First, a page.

Disparities in Cancer Prevention, Screening, Diagnosis and Management

A special issue of Cancers (ISSN 2072-6694). This special issue belongs to the section "Cancer Epidemiology and Prevention".

Deadline for manuscript submissions: 31 December 2024 | Viewed by 1004

Special Issue Editor


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Guest Editor
Departments of Surgery and Oncology, Barbara Ann Karmanos Cancer Institute, Wayne State University School of Medicine, Detroit, MI 48201, USA
Interests: hepatocellular carcinoma; cancer surveillance; chronic liver disease; pancreatic cancer; cholangiocarcinoma; social determinants of health; healthcare disparities; health disparities

Special Issue Information

Dear Colleagues,

In this Special Issue of Cancers, we aim to highlight recent research into disparities in cancer prevention, screening, diagnosis, and management. We plan to highlight novel research into racial, ethnic, sexual orientation, and gender minorities. Additionally, we plan to highlight novel research into those impacted by the structural and social determinants of health. We are especially interested in solutions-based research which aims to overcome the challenges in the way of achieving equitable cancer care, studies evaluating the financial toxicity of cancer care, and those including patient-reported outcomes. We welcome submissions of clinical trials, interventional studies, observational studies, methodological research, reviews, and perspectives.

Dr. Eliza W. Beal
Guest Editor

Manuscript Submission Information

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Keywords

  • social determinants of health (SDOH)
  • financial toxicity
  • racial disparities
  • ethnic disparities
  • LGBTQIA+ disparities
  • cultural competency
  • cancer
  • health status disparities
  • healthcare disparities

Published Papers (1 paper)

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Research

15 pages, 785 KiB  
Article
Financial Toxicity in Swiss Cancer Patients Treated with Proton Therapy: An Observational Cross-Sectional Study on Self-Reported Outcome
by Barbara Bachtiary, Leonie Grawehr, Filippo Grillo Ruggieri, Ulrike Held and Damien C. Weber
Cancers 2023, 15(23), 5498; https://doi.org/10.3390/cancers15235498 - 21 Nov 2023
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Abstract
Background: Proton therapy is indicated for cancers that would be difficult to treat with conventional radiotherapy. Compulsory healthcare insurance covers the costs of this therapy in Switzerland, but this does not mean that proton therapy is cost-neutral for every cancer patient. Significant out-of-pocket [...] Read more.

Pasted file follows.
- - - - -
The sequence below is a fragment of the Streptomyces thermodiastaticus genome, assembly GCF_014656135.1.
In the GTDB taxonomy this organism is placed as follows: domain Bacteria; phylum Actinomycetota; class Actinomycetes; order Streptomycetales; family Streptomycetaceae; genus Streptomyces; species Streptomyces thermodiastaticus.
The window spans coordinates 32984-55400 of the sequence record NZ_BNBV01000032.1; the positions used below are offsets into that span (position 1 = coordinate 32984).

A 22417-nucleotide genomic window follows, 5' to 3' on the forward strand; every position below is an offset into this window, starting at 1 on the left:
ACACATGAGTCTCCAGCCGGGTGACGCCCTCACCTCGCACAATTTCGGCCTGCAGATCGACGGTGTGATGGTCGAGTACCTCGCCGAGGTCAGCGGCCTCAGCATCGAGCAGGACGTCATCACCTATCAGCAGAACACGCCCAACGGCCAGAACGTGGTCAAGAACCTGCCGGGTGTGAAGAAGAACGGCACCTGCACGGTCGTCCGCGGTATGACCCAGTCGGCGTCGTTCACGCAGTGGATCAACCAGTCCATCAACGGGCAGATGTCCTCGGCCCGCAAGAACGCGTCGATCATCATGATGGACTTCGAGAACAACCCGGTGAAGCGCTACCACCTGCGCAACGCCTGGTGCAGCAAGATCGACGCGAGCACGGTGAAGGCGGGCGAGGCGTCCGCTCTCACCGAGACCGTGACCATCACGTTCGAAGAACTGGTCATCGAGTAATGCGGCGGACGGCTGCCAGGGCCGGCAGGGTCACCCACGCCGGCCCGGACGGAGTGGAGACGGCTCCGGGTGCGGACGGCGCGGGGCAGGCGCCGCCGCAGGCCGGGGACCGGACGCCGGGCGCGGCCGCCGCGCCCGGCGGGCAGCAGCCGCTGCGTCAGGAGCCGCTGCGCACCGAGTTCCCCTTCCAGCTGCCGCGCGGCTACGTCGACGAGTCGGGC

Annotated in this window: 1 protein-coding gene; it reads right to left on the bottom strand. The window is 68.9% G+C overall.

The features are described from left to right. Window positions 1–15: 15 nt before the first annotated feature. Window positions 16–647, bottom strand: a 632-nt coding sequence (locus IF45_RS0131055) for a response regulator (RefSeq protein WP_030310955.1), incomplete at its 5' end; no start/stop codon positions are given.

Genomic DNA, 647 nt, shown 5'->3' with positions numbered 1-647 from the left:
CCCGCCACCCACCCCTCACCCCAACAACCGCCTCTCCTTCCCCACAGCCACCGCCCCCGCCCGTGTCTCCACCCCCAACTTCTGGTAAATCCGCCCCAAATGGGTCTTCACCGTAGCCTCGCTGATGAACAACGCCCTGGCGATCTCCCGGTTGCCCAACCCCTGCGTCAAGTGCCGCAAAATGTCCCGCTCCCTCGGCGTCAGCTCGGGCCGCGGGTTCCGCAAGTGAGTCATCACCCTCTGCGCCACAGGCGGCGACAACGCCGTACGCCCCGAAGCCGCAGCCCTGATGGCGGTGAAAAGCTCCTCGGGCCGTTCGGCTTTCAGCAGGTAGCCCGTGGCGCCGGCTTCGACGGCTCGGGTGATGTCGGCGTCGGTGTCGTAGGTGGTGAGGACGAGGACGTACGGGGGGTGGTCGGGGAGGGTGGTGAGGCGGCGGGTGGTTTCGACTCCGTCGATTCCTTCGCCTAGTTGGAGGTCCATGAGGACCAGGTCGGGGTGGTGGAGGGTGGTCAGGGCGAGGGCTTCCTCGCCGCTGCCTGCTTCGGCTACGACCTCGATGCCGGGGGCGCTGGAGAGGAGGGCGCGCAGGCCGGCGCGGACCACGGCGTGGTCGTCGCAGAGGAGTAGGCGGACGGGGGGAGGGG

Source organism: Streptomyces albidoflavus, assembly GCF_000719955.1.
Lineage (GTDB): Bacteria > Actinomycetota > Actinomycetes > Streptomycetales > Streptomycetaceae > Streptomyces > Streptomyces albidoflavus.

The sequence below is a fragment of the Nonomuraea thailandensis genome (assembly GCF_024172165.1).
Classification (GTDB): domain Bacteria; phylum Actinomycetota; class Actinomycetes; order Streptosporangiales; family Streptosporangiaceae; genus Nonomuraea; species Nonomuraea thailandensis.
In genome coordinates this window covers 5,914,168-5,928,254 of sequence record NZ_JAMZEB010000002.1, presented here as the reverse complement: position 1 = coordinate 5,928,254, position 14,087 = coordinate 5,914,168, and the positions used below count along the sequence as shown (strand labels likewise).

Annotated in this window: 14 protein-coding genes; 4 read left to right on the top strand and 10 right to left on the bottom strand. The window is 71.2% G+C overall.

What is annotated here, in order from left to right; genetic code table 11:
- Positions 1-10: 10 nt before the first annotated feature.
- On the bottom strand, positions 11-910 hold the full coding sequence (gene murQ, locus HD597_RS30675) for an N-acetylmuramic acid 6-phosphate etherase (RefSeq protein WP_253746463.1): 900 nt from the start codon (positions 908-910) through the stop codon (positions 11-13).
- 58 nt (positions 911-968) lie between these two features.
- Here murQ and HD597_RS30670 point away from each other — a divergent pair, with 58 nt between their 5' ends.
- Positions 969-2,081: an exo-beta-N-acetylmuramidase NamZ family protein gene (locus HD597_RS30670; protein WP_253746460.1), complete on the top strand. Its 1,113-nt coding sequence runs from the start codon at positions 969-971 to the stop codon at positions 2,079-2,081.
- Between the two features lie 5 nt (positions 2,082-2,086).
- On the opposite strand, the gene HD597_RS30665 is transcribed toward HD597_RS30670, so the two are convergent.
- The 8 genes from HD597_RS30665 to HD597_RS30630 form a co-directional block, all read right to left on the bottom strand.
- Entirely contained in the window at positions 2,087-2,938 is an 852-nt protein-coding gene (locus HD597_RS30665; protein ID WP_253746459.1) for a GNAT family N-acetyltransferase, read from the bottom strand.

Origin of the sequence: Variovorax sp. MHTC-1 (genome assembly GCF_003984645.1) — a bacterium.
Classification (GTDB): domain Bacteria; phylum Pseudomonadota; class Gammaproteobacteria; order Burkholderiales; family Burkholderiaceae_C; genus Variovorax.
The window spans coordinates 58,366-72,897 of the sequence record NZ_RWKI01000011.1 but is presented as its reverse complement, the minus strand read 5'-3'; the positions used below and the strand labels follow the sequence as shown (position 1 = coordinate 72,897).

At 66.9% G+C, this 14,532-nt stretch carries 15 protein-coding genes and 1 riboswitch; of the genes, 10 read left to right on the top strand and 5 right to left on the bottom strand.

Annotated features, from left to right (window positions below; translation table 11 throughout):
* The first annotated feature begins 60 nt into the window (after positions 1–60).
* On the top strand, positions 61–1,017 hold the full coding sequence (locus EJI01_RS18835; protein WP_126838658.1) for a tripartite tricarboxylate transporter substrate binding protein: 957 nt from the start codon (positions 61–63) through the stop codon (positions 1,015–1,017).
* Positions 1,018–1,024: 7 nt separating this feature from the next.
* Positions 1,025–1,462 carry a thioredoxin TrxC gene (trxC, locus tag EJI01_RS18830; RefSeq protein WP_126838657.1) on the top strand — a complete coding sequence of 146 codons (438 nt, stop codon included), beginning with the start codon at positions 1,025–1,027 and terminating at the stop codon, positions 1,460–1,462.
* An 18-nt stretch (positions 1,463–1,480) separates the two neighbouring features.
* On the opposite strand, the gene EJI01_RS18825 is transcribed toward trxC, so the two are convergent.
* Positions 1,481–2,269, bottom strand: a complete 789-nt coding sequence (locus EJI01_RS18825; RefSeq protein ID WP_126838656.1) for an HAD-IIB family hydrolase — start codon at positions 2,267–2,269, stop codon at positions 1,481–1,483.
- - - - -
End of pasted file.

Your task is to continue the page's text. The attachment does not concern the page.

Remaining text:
Background: Proton therapy is indicated for cancers that would be difficult to treat with conventional radiotherapy. Compulsory healthcare insurance covers the costs of this therapy in Switzerland, but this does not mean that proton therapy is cost-neutral for every cancer patient. Significant out-of-pocket (OOP) costs may arise due to expenses associated with proton therapy, and patients may experience treatment-related financial distress—an effect known as “financial toxicity.” This study investigates the financial toxicity of patients undergoing proton therapy in a high-income country with a compulsory health insurance policy. Methods: Between September 2019 and November 2021, 146 Swiss cancer patients treated with proton therapy participated in this study, of whom 90 (62%) were adults and 56 (38%) were caregivers of child cancer patients. Financial toxicity was assessed using the FACIT Comprehensive Score for Financial Toxicity (COST). OOP costs during proton therapy were recorded weekly, and financial coping strategies were captured at the end of treatment. Findings: The median COST score, indicating financial toxicity, was 29.9 (IQR 21.0; 36.0) for all patients, 30.0 (IQR 21.3; 37.9) for adults, and 28.0 (IQR 20.5; 34.0) for children’s caregivers. Higher income (estimate 8.1, 95% CI 3.7 to 12.4, p ≤ 0.001) was significantly associated with higher COST scores, indicating less financial toxicity. Further distance from home to the treatment centre per 100 km (estimate −3.7, 95% CI −5.7 to −1.9, p ≤ 0.001) was significantly associated with lower COST scores, indicating increased financial toxicity. Married adult patients had substantially lower COST scores than single patients (estimate: −9.1, 95% CI −14.8 to −3.4, p ≤ 0.001). The median OOP cost was 2050 Swiss francs (CHF) and was spent mainly on travel, accommodation, and eating out. Sixty-three (43%) patients used their savings; 54 (37%) cut spending on leisure activities; 21 (14.4%) cut living expenses; 14 (9.6%) borrowed money; nine (6.2%) worked more; and four (2.7%) sold property. Patients with high COST scores used significantly fewer coping strategies such as saving on leisure activities (estimate −9.5, 95% CI −12.4 to −6.6, p ≤ 0.001), spending savings (estimate −3.9, 95% CI −6.3 to −1.4, p = 0.002), borrowing money (estimate −6.3, 95% CI −10.4 to −2.2, p = 0.003), and increasing workload (estimate −5.5, 95% CI −10.5 to −0.4, p = 0.035). Interpretation: A substantial number of cancer patients treated with proton therapy experience financial toxicity in Switzerland. Long travel distances to the proton therapy centre and low income negatively affect the financial well-being of these patients during proton therapy. Full article
(This article belongs to the Special Issue Disparities in Cancer Prevention, Screening, Diagnosis and Management)
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